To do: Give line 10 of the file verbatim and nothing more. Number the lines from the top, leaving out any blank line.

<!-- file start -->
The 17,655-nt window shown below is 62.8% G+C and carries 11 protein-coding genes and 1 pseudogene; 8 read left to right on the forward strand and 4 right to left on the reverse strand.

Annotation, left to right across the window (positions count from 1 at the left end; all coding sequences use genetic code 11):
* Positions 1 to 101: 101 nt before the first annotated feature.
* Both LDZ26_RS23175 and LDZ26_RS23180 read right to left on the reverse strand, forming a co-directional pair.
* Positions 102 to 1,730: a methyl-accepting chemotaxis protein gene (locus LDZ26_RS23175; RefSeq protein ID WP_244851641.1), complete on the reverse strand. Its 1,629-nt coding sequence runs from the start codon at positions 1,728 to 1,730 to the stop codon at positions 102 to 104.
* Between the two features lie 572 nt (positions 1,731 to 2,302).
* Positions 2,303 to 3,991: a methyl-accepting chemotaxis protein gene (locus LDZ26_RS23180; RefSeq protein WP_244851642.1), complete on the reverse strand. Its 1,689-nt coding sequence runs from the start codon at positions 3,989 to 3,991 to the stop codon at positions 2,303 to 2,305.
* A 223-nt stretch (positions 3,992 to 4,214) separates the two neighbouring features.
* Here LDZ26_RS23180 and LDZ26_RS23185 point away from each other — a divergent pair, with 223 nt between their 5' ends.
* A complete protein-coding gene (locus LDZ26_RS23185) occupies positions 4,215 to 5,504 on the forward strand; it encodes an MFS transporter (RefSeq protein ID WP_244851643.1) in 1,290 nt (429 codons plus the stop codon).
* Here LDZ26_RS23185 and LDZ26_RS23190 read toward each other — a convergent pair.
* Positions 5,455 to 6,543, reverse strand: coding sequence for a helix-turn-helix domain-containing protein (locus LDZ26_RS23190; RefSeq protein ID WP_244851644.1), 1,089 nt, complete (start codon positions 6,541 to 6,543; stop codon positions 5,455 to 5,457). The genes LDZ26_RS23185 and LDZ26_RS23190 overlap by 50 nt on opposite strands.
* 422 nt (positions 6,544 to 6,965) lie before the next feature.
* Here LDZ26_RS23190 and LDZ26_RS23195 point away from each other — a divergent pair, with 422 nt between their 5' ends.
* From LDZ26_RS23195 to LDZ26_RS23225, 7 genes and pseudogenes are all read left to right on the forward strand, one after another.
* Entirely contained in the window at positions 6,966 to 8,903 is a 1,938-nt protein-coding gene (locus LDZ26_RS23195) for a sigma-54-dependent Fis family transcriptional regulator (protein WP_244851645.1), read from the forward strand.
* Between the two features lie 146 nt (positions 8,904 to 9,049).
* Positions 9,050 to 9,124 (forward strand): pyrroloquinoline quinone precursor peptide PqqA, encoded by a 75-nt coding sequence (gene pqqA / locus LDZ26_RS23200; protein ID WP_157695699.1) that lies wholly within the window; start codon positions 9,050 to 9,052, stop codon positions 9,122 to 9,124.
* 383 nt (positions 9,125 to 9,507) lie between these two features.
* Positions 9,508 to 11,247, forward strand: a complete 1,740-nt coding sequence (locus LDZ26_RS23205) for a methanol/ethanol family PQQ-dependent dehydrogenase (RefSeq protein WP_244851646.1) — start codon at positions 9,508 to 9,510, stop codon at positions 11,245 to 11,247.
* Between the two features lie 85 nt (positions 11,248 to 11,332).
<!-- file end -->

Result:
* A complete protein-coding gene (locus LDZ26_RS23185) occupies positions 4,215 to 5,504 on the forward strand; it encodes an MFS transporter (RefSeq protein ID WP_244851643.1) in 1,290 nt (429 codons plus the stop codon).